What You Need to Know About 6 Popular Home Tests for Allergies, Cancer, and More

The 95-year-old patient was certain she had colon cancer. After noticing some rectal bleeding, she took a home colon cancer screening test. The results were positive. She feared her life was coming to an end.

Her doctor, Mark B. Pochapin, the director of the division of gastroenterology and hepatology at NYU Langone Medical Center in New York, examined her. “She did not have cancer,” he said. “She had hemorrhoids.”

Too often, home medical tests yield false positive results. Still, these tests are appealing because of their ease and convenience. Want to avoid a colonoscopy or check for thyroid disease or high blood sugar? From the comfort of your own home, you can find important health information through swabs, sticks, poops and pee. But you may not be able to interpret the results or get reliable readings, doctors say.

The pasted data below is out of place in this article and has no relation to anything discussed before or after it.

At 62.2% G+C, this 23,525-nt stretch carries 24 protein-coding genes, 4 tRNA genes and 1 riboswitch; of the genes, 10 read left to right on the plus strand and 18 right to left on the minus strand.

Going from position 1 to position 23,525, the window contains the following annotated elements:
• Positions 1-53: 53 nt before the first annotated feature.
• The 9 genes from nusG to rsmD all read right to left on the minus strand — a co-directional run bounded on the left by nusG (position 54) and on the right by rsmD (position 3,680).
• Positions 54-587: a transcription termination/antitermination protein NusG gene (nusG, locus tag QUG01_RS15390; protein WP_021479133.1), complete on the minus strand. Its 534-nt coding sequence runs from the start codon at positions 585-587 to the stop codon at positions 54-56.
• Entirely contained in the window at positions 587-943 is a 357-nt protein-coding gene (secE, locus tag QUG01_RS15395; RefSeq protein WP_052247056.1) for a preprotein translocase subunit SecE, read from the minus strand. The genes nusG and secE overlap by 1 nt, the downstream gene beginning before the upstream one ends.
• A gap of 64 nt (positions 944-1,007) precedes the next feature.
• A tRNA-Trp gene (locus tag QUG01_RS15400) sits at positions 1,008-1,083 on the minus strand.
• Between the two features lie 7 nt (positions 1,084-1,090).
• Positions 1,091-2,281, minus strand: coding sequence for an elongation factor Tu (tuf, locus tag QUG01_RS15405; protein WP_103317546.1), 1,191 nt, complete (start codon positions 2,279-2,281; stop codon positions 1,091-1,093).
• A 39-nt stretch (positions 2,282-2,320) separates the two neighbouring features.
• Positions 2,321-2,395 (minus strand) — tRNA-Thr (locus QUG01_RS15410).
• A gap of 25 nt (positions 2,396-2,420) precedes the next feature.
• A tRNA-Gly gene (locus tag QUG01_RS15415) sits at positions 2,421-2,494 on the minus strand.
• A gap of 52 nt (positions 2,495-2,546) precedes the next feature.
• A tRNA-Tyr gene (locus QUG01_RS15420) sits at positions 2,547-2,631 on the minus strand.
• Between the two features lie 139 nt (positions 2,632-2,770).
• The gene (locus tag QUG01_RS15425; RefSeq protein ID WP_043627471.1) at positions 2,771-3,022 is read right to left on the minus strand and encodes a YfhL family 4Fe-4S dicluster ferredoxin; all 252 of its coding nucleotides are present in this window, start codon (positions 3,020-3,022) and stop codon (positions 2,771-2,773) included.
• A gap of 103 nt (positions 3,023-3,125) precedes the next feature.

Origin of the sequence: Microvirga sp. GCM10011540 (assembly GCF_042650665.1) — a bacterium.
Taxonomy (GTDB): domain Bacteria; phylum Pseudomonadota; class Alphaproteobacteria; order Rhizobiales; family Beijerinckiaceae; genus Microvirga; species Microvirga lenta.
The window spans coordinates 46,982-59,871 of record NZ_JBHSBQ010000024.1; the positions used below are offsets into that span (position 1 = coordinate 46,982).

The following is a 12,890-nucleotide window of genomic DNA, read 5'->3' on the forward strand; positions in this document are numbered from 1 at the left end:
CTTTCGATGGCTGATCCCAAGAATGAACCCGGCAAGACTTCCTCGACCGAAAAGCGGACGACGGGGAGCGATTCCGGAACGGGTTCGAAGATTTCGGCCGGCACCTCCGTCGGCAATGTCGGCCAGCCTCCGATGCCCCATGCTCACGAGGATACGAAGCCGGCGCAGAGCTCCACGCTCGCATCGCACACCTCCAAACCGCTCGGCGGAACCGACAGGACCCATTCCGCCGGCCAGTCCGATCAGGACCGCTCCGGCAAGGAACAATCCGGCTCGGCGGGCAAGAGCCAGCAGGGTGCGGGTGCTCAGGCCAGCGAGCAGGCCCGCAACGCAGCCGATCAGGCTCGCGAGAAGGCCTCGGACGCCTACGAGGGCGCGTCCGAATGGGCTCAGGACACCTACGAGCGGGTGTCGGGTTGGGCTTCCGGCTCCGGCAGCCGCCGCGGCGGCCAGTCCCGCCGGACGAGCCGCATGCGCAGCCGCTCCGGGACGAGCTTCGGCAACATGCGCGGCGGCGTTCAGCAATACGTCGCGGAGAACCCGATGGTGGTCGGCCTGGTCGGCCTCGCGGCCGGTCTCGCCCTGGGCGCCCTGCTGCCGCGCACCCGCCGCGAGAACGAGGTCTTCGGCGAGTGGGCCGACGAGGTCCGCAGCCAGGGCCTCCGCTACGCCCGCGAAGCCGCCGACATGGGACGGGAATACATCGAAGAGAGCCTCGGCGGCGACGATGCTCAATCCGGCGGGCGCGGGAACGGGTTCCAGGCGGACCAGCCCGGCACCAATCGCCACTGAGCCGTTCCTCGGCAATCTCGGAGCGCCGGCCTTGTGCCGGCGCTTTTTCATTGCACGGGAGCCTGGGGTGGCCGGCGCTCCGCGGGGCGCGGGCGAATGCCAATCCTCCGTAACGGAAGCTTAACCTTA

Still, many Americans use them, especially older Americans. The University of Michigan’s National Poll on Healthy Aging recently found that three in four adults ages 50 to 80 believed home tests were more convenient than going to a doctor or health care provider.

Many people became familiar with home testing during the pandemic, when they tested for the coronavirus, said Matthew Weissman, a professor of internal medicine and pediatrics at the Icahn School of Medicine at Mount Sinai in New York. But screening for other conditions is often more complicated.

“It’s great in the sense that it saves office visits,” Weissman said. “But usually there’s still some intervention from a physician,” whether it’s prescribing medications or helping you interpret data.

According to Michael Hochman, an internist in Long Beach, California, home tests could be especially helpful for the thousands of Americans who can’t see a doctor.